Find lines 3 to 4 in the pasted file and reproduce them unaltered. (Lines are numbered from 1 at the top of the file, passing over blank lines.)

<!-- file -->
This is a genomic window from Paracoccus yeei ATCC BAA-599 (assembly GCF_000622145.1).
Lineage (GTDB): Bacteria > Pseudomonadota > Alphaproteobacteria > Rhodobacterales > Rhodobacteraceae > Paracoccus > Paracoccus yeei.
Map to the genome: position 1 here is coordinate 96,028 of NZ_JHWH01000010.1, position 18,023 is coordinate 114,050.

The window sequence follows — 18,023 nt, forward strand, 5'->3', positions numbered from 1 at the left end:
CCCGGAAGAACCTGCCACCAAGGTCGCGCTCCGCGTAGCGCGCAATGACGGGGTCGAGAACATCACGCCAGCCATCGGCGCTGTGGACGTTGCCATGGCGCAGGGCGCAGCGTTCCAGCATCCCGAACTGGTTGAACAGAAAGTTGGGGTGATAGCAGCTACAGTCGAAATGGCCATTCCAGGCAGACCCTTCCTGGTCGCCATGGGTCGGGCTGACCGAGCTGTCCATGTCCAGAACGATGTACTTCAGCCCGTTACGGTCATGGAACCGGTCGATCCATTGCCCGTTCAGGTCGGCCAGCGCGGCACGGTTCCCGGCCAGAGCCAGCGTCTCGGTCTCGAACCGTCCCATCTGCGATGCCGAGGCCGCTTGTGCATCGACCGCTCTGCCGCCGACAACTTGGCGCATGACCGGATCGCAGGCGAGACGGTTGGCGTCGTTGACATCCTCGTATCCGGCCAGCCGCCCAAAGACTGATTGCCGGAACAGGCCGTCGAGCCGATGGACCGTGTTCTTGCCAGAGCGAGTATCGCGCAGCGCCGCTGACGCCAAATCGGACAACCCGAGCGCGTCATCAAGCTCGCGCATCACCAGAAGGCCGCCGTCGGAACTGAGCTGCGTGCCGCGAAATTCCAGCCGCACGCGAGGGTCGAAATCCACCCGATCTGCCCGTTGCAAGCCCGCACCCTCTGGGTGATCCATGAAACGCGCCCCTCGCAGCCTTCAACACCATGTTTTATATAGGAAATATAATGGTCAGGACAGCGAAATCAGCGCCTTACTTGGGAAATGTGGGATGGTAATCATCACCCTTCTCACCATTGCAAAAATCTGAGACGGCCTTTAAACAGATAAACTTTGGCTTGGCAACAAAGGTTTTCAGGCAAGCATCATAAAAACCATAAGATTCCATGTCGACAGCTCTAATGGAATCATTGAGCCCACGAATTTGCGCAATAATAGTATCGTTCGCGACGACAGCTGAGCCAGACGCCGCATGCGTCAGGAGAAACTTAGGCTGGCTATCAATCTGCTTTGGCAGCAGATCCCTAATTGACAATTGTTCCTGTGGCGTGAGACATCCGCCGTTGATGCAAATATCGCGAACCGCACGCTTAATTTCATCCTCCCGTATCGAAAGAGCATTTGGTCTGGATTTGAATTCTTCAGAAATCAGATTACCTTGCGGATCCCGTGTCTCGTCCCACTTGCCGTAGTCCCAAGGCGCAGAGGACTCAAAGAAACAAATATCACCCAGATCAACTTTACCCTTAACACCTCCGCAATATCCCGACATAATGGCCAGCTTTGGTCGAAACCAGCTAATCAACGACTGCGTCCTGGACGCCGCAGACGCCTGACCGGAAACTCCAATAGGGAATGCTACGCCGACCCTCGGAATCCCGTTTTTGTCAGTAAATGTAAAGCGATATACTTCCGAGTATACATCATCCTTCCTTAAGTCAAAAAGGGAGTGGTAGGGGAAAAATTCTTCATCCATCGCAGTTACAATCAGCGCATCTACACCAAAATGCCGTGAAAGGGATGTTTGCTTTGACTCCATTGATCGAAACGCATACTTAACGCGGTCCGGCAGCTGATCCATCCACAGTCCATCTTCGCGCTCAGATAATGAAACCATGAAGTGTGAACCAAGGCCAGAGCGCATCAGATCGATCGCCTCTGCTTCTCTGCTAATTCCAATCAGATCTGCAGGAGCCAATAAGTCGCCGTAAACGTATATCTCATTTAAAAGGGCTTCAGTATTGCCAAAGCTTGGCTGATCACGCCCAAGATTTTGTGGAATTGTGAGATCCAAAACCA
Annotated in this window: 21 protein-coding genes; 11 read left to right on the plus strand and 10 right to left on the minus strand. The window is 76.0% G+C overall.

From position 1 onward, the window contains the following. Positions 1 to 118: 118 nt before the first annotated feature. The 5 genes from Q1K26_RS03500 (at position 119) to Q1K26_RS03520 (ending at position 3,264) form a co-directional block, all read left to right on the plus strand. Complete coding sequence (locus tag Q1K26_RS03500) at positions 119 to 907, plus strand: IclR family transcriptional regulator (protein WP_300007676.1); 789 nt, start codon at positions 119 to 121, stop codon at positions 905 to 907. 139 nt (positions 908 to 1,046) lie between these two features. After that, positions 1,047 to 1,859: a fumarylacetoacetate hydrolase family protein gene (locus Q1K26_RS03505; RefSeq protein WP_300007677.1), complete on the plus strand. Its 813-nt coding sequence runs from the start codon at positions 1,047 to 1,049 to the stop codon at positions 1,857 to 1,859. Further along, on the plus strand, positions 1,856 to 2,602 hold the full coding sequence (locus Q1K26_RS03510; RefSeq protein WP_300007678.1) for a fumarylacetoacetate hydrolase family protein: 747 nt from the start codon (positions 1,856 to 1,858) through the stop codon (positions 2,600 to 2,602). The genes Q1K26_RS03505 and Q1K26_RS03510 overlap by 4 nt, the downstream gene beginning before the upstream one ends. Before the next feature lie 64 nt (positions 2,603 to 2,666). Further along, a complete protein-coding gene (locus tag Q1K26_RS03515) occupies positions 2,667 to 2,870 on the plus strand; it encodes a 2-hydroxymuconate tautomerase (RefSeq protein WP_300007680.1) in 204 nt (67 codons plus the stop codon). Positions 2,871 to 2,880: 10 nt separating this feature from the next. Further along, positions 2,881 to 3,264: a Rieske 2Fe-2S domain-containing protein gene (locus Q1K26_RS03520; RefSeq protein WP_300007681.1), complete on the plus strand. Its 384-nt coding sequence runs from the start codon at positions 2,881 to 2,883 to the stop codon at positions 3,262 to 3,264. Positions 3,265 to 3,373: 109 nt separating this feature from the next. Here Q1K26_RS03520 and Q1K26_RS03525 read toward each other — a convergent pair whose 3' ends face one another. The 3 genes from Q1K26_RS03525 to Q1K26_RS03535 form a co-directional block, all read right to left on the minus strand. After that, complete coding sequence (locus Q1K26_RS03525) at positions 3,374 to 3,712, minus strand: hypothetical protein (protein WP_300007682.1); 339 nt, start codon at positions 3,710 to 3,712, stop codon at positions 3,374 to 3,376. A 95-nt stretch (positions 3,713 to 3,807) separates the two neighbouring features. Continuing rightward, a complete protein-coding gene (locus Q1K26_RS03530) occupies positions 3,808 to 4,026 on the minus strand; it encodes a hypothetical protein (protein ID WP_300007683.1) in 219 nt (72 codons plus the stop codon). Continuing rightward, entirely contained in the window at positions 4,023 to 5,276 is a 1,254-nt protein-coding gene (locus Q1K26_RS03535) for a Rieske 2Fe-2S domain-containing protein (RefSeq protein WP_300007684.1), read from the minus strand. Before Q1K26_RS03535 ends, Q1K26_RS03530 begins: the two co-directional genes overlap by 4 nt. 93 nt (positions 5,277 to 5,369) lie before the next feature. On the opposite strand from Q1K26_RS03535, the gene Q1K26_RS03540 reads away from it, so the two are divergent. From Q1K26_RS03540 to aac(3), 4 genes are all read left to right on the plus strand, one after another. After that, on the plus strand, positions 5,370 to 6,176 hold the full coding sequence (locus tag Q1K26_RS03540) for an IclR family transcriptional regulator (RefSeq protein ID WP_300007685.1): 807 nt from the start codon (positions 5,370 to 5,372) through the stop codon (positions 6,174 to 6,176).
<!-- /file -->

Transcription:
Map to the genome: position 1 here is coordinate 96,028 of NZ_JHWH01000010.1, position 18,023 is coordinate 114,050.

The window sequence follows — 18,023 nt, forward strand, 5'->3', positions numbered from 1 at the left end: